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    Tags: Shrek_the_Musical, Liverpool_Empire_Theatre, Sarah_OHara

    Review: Shrek the Musical



    Since the lovable green ogre Shrek first burst onto our cinema screens, children and adults alike have enjoyed this tale of friendship and true love. Now the star of his very own musical, tonight’s show proved that even a decade later, Shrek and his pals are still as enduringly popular as ever.


    It can be no easy feat transferring a beloved film to the stage, but this visually impressive production sparkles with its witty lines, dazzling cast and jaw-dropping scenes. Cleverly playing to both the humour of children and adults – the scenes with Gerard Carey’s Lord Farquad proving particularly amusing – David Lindsay-Abaire’s script ties in well with the memorable film quotes. The addition of post-modern film references and terrific quips – note the brilliant name of Lord Farquad’s horse in the second half – steal the show, with a script that proves there is more to this ogre’s tale than what we know from the film.


    A larger than life ogre must be challenging to play, but Dean Chisnall showed no signs of being nervous as he walked onstage to rapturous applause. His charismatic energy was infectious, while his physicality and deep, bold voice captured the essence of the ogre we know so well. Yet it was his rendition of ‘Who I’d be’ that made the role his own; a moving moment of truth sung with passion and thought. This honest song reiterated the importance of just being you.


    While the songs seemed to either be a mixture of complex Sondheim-esque melodies or Lloyd-Webber and Tim Rice style show-stoppers, the cast carried the songs flawlessly. They say that three is a magic number and this couldn’t have been truer during ‘I know it’s today’. Charting Princess Fiona’s journey from childhood to present day, the three Fiona’s dazzled in their role. Harmonising perfectly in a sweet story of hope for fairytale romance, their voices blended into one and tied the three ages of Fiona together in one majestic moment. Bronte Barbe too is simply stunning as Fiona and a marvellous dancer, particularly in an Astaire and Rogers style dance motive that was wonderfully timed, beautifully rehearsed and a refreshing start to act two.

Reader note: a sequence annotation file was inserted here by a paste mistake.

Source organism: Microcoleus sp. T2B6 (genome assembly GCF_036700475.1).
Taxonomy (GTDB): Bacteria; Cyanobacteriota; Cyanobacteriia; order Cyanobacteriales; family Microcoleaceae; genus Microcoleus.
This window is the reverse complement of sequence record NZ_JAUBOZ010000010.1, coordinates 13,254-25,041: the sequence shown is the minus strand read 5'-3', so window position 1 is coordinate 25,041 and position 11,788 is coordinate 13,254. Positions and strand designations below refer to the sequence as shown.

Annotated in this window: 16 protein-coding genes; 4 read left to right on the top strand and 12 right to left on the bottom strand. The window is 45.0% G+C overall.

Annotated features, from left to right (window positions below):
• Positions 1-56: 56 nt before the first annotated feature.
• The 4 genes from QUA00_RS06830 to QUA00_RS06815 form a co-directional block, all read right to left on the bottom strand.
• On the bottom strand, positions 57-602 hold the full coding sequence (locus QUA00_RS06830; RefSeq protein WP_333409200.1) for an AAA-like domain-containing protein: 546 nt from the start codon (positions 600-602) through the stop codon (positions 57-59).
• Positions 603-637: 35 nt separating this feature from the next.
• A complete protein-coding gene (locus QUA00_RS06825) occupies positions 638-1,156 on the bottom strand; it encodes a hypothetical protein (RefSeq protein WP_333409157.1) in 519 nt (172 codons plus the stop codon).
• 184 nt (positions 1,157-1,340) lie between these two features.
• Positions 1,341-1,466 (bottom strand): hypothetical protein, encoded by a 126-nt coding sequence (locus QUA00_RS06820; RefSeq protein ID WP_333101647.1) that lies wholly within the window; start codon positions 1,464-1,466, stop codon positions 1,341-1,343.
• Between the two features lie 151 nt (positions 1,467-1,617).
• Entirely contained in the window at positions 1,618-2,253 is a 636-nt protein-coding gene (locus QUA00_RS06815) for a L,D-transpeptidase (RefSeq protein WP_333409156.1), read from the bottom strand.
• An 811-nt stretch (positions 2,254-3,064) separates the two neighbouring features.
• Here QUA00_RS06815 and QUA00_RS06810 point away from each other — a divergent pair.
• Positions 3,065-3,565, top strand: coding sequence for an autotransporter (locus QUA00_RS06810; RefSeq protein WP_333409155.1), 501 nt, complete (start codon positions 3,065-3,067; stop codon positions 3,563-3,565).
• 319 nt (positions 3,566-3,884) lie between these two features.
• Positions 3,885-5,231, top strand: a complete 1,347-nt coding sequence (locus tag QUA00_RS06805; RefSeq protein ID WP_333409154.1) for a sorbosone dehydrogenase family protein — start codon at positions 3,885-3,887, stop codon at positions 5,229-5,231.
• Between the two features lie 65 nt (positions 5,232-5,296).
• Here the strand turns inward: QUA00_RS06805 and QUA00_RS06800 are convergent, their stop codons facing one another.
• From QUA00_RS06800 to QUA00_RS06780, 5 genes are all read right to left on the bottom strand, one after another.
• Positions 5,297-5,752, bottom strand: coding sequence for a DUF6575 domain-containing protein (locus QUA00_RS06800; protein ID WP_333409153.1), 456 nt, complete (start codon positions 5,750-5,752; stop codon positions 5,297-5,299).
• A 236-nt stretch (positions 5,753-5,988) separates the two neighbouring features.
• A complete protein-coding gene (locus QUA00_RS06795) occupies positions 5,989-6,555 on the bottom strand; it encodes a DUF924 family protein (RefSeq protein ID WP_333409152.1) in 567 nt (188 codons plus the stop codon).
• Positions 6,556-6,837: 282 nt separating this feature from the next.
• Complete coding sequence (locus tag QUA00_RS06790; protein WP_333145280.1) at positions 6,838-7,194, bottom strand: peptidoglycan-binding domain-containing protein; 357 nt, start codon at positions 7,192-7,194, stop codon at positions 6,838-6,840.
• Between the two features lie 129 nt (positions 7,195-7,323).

While Shrek may have been the star, Gerard Carey’s Lord Farquad is comedy gold. Lord Farquad? Yes. Lord of the show? Definitely. Between some fabulous puppetry leg work and facial expressions that left tears of laughter rolling down audience’s faces, Carey is one of the funniest physical comedy actors since Norman Wisdom. Not only that, his singing was simply sublime in ‘The Ballad of Farquad’. He may not have won the heart of Princess Fiona, but he certainly won ours.


    With a little something for everyone, no matter your age, Shrek the Musical is a treat for big kids and little kids alike.


    Photographs (C) Helen Maybanks

      Sarah's posts By Sarah O' Hara



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